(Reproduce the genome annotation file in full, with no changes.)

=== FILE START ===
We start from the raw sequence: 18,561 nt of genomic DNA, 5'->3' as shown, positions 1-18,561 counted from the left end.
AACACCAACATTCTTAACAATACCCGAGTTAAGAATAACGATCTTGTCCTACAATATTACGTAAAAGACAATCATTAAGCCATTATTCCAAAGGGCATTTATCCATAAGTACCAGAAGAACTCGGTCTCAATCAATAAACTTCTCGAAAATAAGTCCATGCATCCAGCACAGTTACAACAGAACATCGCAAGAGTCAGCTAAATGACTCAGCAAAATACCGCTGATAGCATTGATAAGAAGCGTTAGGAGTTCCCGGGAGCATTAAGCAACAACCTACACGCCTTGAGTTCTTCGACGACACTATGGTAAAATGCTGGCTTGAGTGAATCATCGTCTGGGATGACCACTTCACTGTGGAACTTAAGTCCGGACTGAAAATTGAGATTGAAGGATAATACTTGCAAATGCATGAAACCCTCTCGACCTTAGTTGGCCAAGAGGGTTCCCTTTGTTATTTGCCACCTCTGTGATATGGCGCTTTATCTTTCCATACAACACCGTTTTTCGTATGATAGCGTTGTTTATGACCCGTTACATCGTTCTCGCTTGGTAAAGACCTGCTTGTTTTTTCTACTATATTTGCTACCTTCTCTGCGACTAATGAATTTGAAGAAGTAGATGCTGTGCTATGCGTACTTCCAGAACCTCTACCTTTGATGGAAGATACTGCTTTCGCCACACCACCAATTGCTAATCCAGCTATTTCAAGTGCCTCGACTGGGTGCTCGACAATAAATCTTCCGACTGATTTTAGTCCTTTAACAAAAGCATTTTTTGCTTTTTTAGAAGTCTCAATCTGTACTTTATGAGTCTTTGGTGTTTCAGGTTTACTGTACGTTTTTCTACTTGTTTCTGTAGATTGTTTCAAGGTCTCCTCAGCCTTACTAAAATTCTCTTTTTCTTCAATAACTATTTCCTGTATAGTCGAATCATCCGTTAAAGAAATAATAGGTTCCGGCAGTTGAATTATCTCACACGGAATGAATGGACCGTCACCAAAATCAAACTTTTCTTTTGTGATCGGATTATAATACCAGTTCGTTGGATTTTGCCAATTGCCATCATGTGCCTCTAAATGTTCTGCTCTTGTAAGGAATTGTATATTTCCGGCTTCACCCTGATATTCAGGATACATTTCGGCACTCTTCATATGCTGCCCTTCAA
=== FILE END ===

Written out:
We start from the raw sequence: 18,561 nt of genomic DNA, 5'->3' as shown, positions 1-18,561 counted from the left end.
AACACCAACATTCTTAACAATACCCGAGTTAAGAATAACGATCTTGTCCTACAATATTACGTAAAAGACAATCATTAAGCCATTATTCCAAAGGGCATTTATCCATAAGTACCAGAAGAACTCGGTCTCAATCAATAAACTTCTCGAAAATAAGTCCATGCATCCAGCACAGTTACAACAGAACATCGCAAGAGTCAGCTAAATGACTCAGCAAAATACCGCTGATAGCATTGATAAGAAGCGTTAGGAGTTCCCGGGAGCATTAAGCAACAACCTACACGCCTTGAGTTCTTCGACGACACTATGGTAAAATGCTGGCTTGAGTGAATCATCGTCTGGGATGACCACTTCACTGTGGAACTTAAGTCCGGACTGAAAATTGAGATTGAAGGATAATACTTGCAAATGCATGAAACCCTCTCGACCTTAGTTGGCCAAGAGGGTTCCCTTTGTTATTTGCCACCTCTGTGATATGGCGCTTTATCTTTCCATACAACACCGTTTTTCGTATGATAGCGTTGTTTATGACCCGTTACATCGTTCTCGCTTGGTAAAGACCTGCTTGTTTTTTCTACTATATTTGCTACCTTCTCTGCGACTAATGAATTTGAAGAAGTAGATGCTGTGCTATGCGTACTTCCAGAACCTCTACCTTTGATGGAAGATACTGCTTTCGCCACACCACCAATTGCTAATCCAGCTATTTCAAGTGCCTCGACTGGGTGCTCGACAATAAATCTTCCGACTGATTTTAGTCCTTTAACAAAAGCATTTTTTGCTTTTTTAGAAGTCTCAATCTGTACTTTATGAGTCTTTGGTGTTTCAGGTTTACTGTACGTTTTTCTACTTGTTTCTGTAGATTGTTTCAAGGTCTCCTCAGCCTTACTAAAATTCTCTTTTTCTTCAATAACTATTTCCTGTATAGTCGAATCATCCGTTAAAGAAATAATAGGTTCCGGCAGTTGAATTATCTCACACGGAATGAATGGACCGTCACCAAAATCAAACTTTTCTTTTGTGATCGGATTATAATACCAGTTCGTTGGATTTTGCCAATTGCCATCATGTGCCTCTAAATGTTCTGCTCTTGTAAGGAATTGTATATTTCCGGCTTCACCCTGATATTCAGGATACATTTCGGCACTCTTCATATGCTGCCCTTCAA